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If you have a yen to yodel, sample Swiss chocolate, wind a cuckoo clock or climb a mountain throughout the month, you should get yourself over to the Orlando Science Center, where your passions for all things Switzerland will be more than satisfied by The Alps, screening through spring.

Part breathtakingly beautiful travelogue, part thrilling mountain-climbing adventure, director Stephen Judson has captured the grandeur of the high-peaked Alps, which are shown to best advantage on the giant IMAX screen.

VERTIGO ALERT!!! Anyone who is vertically challenged or even gets dizzy looking down from a three-story building should NOT see this film. The IMAX camera drifts lazily over magnificent snow-covered mountain peaks and then – gasp! – looks down thousands of feet to the valleys below. There are a couple of shots of mountain climbers clinging to the sheer side of a mountain thousands of feet above the ground; you may be ready to shout, “Oh, no!”

There also are lovely vistas of tiny villages clinging precariously to the hills below the mountains, of brightly colored trains traveling into mountain tunnels, of a delicate waterfall splashing hundreds of feet down the face of a mountain and of tiny gardens stacked up on flat plots of land carved from mountainsides. These sights will make you want to book a tour to Switzerland as soon as you leave the theater, which is no doubt why the Swiss tourist board had a hand in producing the film.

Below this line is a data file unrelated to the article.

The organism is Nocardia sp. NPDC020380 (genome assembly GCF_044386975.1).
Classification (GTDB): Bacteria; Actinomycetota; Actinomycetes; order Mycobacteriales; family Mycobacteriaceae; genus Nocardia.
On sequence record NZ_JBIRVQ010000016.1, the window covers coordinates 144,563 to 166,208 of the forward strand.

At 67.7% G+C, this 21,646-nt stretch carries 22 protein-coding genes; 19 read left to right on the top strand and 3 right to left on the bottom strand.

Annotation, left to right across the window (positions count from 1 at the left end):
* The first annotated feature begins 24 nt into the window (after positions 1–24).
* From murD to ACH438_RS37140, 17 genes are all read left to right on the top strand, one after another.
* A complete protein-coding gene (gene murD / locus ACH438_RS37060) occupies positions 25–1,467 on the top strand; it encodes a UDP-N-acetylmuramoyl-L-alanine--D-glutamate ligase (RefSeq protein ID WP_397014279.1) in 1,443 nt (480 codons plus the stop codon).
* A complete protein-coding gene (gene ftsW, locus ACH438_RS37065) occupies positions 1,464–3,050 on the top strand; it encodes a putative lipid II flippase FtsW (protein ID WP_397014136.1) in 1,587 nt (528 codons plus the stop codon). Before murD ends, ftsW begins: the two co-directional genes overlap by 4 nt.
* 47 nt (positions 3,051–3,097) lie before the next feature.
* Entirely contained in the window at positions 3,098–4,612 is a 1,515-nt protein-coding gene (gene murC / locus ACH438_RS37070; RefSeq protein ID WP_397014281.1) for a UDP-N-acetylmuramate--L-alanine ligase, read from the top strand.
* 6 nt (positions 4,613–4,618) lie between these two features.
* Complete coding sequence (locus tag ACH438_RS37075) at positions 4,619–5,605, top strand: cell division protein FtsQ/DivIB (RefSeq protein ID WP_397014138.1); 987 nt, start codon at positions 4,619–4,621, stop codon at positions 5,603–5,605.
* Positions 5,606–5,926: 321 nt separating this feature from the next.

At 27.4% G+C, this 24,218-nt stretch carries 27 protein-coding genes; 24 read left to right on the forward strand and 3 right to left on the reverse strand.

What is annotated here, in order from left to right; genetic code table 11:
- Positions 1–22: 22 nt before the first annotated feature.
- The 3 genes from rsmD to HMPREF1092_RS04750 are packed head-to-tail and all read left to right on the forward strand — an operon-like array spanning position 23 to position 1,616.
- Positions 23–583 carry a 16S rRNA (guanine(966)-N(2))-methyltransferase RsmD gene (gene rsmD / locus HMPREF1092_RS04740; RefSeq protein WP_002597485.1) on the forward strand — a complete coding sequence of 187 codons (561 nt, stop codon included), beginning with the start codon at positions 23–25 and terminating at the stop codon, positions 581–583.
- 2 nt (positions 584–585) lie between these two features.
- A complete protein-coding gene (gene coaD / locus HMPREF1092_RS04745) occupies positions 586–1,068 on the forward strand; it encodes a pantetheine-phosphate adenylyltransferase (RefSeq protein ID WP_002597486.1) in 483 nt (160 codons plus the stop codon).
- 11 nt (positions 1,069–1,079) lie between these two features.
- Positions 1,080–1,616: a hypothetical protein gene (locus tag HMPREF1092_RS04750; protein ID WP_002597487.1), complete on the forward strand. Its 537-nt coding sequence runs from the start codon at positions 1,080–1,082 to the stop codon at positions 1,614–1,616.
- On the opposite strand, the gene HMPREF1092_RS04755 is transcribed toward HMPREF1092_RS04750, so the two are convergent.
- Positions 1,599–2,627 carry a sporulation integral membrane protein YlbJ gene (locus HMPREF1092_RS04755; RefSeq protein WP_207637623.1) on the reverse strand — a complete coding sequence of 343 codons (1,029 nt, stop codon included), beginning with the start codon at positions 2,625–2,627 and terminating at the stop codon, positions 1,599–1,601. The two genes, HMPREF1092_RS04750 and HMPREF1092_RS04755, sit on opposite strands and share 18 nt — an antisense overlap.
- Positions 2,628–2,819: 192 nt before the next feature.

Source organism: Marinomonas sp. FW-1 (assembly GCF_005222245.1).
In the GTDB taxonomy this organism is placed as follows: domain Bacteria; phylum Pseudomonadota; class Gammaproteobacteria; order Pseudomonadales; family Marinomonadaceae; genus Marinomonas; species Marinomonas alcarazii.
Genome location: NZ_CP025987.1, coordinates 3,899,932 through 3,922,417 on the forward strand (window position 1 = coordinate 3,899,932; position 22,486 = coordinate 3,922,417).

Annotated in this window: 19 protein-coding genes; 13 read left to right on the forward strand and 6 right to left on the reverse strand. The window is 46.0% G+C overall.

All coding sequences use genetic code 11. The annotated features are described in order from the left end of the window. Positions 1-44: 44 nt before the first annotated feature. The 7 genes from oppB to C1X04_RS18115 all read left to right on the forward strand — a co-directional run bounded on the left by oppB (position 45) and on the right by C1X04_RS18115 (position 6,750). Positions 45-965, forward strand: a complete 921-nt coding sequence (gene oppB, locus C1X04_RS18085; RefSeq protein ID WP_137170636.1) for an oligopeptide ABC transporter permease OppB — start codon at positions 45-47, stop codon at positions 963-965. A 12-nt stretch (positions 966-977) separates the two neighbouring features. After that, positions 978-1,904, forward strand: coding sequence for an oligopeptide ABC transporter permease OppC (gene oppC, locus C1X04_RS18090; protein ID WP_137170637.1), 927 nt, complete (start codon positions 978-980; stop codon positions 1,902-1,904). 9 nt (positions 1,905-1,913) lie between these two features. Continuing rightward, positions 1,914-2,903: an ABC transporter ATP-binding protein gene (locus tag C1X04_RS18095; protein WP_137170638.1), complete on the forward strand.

But there’s a thrilling adventure at the center of The Alps, too. The film follows American John Harlin III’s attempt, at age 49, to climb the mile-high north face of the Eiger, a climb that claimed the life of his father 40 years earlier. It’s part sentimental journey, part trying to get back at the Eiger for taking his father’s life.

With his wife and young daughter watching nervously from below, Harlin sets off on the three-day climb with two other climbers, a man and a woman. At one point the camera focuses in on all three of them in a medium shot as they pick their way up the Eiger. Then it slowly pulls back and back and back until they look like tiny specks clinging to this massive rock. It’s very effective.

There’s tension as they try to make their way up ice-covered rocks; Harlin slips and falls off the side, although only a short distance. MacGillivray Freeman Films, which produced The Alps, did the well-received Everest several years earlier and they obviously learned a lot from that experience. By focusing on one man – one who has such an intimate connection with the Eiger – they’ve made The Alps a very personal experience. Because of that, the audience can project a personality for the mountain as well, and it’s a menacing one.

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